The latest set of findings from the Fourth Annual Guardian Workplace Benefits StudySM* reveals that a greater number of working Americans are participating in the “Gig Economy” (estimated to be about 25 percent of the U.S. labor force or roughly 40 million), working in part-time, independent contractor, or contingent positions rather than full-time, permanent jobs, particularly in industries like hospitality, healthcare, and retail. Although employment offers some security, the lack of employee benefits to part-time workers makes them financially vulnerable. Guardian’s research found that among the part-timers surveyed, one in three (36 percent) work in the hospitality industry.
More Americans are seeking greater autonomy and flexibility in their career than they can find in the traditional nine-to-five model.
Of those employed on a part-time basis (27 million or 18 percent of all U.S. workers), three-fourths choose to work part-time to achieve a better work-life balance. The majority are younger millennials (age 22-29) who are just starting their careers and pre-retiree baby boomers (age 60 and older) who are reducing their work hours. The average age of restaurant workers in 2016 was 28.6 years old, according to a study done by the Bureau of Labor Statistics. However, the restaurant industry has also seen a rise in employees over the age of 55 in recent years. The number of pre-retiree baby boomers working in the restaurant industry increased 38 percent between 2007 and 2014 and continues to rise, according to the National Restaurant Association.
In exchange for a flexible work schedule, many part-timers are falling behind financially because part-time workers and contractors are often ineligible for insurance or retirement benefits from their employer. A study done by Economic Policy Institute found that only 14.4 percent of restaurant employees were provided health insurance by their employer, and only 8.4 percent had a pension plan.
The increasing ranks of part-time workers, is causing more employers to reconsider their staffing needs and strategies. Employers that are anticipating an increase in part-time and contract workers can better compete for talent by providing their workforce with employer-sponsored benefits. Unfortunately, the restaurant industry sees a much higher average turnover rate than jobs in the private sector. In 2016, the turnover rate in the restaurant industry was 72.9 percent as opposed to 46.1 percent in all private sector jobs. Providing employee-sponsored benefits will help ease the financial stress of their part-time employees, possibly reduce turnover, and clearly define the added-value available to their entire workforce.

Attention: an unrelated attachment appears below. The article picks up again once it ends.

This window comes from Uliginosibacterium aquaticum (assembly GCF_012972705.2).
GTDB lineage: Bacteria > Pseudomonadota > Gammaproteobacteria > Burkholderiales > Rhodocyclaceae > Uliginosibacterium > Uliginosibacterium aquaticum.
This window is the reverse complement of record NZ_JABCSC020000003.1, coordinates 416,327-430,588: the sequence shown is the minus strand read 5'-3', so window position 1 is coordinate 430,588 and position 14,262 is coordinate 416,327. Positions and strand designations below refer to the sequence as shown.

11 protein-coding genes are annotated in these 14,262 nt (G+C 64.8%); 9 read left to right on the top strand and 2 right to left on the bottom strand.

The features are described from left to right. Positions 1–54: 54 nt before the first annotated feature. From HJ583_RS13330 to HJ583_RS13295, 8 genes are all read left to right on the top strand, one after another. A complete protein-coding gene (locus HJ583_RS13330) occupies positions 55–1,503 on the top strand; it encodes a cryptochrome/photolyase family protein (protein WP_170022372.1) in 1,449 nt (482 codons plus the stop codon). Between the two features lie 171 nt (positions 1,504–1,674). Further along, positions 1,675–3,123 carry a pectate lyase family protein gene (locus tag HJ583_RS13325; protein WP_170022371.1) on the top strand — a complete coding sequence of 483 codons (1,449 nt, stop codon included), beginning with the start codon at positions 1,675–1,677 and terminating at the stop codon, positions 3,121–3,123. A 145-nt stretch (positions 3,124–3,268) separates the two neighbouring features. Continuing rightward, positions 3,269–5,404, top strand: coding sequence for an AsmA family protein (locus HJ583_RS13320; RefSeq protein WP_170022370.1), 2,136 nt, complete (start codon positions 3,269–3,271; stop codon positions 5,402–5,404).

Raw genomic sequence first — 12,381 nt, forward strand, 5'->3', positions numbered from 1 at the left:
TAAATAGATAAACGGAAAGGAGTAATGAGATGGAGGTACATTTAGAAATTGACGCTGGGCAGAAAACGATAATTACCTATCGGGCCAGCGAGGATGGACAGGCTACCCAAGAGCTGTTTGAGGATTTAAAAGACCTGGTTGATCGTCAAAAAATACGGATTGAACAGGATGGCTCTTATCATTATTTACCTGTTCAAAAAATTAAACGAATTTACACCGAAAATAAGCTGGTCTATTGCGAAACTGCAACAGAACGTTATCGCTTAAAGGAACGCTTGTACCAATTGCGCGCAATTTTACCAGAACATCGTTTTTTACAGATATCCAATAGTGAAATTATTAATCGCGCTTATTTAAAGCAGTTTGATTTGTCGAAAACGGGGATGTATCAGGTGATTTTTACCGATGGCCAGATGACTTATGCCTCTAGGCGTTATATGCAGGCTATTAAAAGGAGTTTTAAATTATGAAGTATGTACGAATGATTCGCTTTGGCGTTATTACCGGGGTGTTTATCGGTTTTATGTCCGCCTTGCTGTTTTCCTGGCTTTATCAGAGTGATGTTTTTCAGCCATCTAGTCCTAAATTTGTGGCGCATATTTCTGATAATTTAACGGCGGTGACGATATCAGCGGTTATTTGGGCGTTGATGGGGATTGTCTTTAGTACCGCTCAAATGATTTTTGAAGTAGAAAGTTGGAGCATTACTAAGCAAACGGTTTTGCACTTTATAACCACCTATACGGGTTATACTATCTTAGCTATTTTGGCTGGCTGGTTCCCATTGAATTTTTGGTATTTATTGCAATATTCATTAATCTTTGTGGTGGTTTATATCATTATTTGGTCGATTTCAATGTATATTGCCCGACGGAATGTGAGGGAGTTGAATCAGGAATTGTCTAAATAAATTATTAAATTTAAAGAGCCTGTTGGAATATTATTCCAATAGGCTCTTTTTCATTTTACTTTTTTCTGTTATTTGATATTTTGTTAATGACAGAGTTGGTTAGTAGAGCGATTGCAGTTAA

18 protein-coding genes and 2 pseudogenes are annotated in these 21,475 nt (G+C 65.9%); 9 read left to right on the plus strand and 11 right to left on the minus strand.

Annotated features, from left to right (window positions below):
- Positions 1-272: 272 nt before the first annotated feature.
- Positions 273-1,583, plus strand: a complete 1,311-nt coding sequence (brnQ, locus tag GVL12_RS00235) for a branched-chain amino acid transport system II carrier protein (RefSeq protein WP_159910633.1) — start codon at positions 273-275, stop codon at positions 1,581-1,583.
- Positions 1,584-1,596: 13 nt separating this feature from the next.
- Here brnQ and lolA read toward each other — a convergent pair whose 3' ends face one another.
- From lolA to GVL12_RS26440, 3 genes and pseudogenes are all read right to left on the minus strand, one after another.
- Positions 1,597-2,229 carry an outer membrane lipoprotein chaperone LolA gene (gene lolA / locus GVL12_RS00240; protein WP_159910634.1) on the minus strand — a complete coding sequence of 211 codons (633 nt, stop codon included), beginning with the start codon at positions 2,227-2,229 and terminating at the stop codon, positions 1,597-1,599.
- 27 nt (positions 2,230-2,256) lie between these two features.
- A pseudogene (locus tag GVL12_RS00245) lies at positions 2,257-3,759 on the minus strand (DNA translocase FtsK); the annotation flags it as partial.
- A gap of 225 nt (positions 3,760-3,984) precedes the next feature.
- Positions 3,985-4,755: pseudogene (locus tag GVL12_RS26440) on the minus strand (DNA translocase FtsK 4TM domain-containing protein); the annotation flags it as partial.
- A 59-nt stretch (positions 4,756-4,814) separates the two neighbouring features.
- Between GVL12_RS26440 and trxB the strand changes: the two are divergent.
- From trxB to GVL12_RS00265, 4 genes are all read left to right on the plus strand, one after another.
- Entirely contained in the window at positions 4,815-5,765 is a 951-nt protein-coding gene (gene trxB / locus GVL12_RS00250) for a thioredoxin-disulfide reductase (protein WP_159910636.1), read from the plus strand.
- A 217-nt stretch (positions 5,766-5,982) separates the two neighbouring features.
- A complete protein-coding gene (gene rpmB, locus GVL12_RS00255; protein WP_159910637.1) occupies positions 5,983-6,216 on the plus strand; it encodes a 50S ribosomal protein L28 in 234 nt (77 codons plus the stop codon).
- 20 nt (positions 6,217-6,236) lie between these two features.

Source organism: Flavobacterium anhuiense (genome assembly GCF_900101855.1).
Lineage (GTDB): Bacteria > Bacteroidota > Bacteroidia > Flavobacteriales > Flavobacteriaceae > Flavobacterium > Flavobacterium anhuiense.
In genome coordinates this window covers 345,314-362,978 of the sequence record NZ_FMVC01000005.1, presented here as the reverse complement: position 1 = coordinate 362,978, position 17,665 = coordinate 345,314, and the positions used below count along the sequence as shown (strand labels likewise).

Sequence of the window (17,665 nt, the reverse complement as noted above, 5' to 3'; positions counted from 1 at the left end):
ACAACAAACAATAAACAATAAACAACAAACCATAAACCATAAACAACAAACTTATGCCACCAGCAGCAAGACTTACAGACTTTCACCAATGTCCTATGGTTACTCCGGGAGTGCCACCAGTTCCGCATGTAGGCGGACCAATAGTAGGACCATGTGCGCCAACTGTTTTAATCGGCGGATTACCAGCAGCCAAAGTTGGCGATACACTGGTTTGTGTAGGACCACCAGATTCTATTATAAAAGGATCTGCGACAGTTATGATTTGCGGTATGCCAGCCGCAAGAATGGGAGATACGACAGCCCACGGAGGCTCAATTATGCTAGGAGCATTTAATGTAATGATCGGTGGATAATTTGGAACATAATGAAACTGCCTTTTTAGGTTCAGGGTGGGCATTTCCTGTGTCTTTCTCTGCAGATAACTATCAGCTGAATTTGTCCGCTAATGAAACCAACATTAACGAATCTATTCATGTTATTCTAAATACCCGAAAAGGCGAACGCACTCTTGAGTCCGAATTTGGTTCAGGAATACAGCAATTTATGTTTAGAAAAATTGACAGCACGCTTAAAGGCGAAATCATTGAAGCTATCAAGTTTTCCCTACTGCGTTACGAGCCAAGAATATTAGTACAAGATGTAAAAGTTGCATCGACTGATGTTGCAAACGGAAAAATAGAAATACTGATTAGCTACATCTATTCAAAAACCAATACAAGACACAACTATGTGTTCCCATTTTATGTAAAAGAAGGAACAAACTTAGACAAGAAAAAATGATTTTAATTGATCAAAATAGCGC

Flexible arrangements are not just a stopping-point on the way to full-time employment; it has become a different type of employment preferred by many and one that is just as important as full-time workers to employers. In order for companies to remain competitive in attracting and retaining talent, it’s only natural that they would want to understand the needs of this growing “gig economy.” For example:
- Offer information about options that flexible workers should be thinking about at the various stages of their life.
- Curate offerings for flexible workers that could be offered through a voluntary worksite benefits platform – either fully employee funded or partially employee funded.
- Direct employees to insurance shopping sites whereby flexible workers can research and find solutions that are right for themselves and for their families.
More Americans are seeking greater autonomy and flexibility in their career than they can find in the traditional nine-to-five model. While pursuing a passion and achieving greater work-life balance are indeed major advantages of alternative work arrangements, the lack of important insurance and retirement benefits can negatively impact financial security for themselves and their families. For those part-timers without access to workplace benefits, the good news is that these products are increasingly available through a variety of channels.”
The study highlights that most part-time workers feel they are faring well financially, but this may be a false sense of security from a lack of understanding on how employer benefits can provide financial stability. Two demographic groups that do not feel financially confident are Generation X and single parents, who cite money and personal finances as the primary source of stress in their lives.
Restaurant management has the power to influence how secure their workers feel. In an industry that struggles to retain valuable workers, this added sense of security can go a long way in ensuring that employees gain financial confidence and you retain a dedicated staff.
*The 4th Annual Guardian Workplace Benefits Study was fielded in the spring of 2016 and consisted of two online surveys: one among 1,204 benefits decision-makers (employers) and another among 1,700 working Americans (employees), allowing us to examine benefits issues from both perspectives. For more information about Guardian’s workplace benefits solutions or to obtain a copy of Part-Time Nation from the Fourth Annual Guardian Workplace Benefits Study SM, visit Guardian Anytime.